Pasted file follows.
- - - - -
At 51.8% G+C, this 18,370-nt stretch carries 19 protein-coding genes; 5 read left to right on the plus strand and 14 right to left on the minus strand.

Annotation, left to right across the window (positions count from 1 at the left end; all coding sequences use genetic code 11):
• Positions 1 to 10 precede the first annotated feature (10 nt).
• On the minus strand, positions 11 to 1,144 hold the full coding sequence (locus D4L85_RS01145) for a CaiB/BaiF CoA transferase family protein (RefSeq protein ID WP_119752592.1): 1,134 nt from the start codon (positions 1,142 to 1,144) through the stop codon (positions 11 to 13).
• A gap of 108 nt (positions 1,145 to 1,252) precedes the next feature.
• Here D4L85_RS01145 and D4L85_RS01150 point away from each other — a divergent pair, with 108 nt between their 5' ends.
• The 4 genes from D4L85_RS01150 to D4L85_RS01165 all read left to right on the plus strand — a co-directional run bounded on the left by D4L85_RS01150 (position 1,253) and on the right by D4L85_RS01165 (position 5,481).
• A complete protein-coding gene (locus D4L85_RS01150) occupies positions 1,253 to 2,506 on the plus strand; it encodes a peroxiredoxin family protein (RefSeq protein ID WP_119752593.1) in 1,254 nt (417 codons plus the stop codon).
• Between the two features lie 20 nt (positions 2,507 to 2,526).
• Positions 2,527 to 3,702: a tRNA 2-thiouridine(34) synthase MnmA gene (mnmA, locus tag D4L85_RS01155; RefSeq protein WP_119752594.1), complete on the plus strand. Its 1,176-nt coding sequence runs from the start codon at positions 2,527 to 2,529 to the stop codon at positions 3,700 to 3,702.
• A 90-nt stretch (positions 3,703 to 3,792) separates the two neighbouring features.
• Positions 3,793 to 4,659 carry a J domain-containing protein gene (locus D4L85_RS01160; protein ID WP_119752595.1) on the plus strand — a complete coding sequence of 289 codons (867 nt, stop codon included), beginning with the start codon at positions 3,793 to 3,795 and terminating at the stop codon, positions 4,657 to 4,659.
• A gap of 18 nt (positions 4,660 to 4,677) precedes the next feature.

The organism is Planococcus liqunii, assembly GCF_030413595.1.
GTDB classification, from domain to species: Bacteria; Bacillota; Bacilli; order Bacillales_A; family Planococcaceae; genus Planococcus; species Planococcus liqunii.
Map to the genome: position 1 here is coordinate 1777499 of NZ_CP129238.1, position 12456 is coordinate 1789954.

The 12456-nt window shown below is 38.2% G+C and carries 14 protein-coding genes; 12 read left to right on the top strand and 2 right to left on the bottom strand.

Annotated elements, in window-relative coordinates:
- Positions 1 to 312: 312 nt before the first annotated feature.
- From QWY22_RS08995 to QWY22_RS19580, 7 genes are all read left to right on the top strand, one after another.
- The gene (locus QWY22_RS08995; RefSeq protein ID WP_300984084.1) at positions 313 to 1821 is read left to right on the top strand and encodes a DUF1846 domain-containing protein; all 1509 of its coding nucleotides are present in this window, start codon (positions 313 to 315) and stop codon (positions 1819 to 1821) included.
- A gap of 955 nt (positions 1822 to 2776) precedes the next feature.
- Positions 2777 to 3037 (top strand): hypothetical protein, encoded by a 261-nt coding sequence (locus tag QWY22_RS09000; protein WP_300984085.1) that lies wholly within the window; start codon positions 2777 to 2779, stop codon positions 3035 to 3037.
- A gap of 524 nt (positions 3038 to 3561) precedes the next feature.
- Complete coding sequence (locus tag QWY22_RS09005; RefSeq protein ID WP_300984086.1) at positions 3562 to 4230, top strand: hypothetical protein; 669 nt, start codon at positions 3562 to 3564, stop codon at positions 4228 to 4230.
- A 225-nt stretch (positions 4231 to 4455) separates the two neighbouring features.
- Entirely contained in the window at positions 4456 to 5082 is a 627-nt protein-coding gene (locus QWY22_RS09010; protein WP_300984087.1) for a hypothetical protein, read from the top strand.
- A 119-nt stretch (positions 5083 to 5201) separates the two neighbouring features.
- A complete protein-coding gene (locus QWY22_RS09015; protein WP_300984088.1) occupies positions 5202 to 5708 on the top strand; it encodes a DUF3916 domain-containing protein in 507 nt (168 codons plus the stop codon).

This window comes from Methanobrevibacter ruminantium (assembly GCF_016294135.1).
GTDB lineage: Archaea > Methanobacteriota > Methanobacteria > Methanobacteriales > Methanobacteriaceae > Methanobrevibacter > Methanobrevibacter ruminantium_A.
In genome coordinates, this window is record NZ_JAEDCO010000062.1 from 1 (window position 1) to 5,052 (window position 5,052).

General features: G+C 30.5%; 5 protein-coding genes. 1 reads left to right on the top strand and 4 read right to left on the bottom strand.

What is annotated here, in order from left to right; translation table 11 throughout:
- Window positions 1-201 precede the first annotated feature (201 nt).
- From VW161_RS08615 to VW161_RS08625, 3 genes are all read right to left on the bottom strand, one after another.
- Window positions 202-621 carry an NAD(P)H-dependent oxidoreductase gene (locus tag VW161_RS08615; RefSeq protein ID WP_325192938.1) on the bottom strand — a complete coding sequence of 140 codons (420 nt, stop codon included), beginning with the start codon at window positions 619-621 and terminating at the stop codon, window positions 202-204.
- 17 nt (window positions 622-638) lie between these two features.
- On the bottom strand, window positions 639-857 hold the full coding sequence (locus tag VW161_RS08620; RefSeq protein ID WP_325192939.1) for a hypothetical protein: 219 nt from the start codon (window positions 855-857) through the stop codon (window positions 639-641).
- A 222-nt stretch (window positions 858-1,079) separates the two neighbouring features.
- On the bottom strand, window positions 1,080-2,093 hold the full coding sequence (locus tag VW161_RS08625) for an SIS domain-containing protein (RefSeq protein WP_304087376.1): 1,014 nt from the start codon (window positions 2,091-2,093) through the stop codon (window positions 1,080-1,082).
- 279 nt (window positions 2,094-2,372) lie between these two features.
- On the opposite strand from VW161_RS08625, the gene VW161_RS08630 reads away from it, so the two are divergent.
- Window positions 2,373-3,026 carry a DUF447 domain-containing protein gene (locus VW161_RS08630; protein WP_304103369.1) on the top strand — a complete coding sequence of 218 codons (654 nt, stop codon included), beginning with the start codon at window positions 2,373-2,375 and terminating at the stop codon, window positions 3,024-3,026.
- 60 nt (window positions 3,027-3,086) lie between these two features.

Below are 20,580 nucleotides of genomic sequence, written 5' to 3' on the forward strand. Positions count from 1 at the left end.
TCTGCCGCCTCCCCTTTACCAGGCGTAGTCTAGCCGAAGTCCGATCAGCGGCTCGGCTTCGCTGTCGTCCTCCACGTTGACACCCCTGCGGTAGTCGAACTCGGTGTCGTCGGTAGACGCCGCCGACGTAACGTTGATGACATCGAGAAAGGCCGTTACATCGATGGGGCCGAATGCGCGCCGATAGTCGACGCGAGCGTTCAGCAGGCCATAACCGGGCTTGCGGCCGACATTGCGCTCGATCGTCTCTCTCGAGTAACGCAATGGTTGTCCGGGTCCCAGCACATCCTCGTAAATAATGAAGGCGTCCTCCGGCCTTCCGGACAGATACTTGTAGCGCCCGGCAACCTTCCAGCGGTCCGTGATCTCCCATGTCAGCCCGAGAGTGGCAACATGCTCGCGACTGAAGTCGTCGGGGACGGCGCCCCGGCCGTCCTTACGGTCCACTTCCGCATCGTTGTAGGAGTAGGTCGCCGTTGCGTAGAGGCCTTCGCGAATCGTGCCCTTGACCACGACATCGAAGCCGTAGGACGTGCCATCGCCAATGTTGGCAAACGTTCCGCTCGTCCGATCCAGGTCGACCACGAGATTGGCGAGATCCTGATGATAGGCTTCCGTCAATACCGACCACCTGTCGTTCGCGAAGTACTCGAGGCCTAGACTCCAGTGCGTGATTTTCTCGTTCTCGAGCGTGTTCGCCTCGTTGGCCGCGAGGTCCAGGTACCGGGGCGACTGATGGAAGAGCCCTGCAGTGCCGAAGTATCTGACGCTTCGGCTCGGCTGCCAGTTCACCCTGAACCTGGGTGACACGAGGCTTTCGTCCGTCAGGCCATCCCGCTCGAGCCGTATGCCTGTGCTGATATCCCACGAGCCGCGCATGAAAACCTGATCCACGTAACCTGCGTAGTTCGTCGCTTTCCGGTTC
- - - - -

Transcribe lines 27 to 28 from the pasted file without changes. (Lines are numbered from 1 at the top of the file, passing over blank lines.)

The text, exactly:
- Entirely contained in the window at positions 4456 to 5082 is a 627-nt protein-coding gene (locus QWY22_RS09010; protein WP_300984087.1) for a hypothetical protein, read from the top strand.
- A 119-nt stretch (positions 5083 to 5201) separates the two neighbouring features.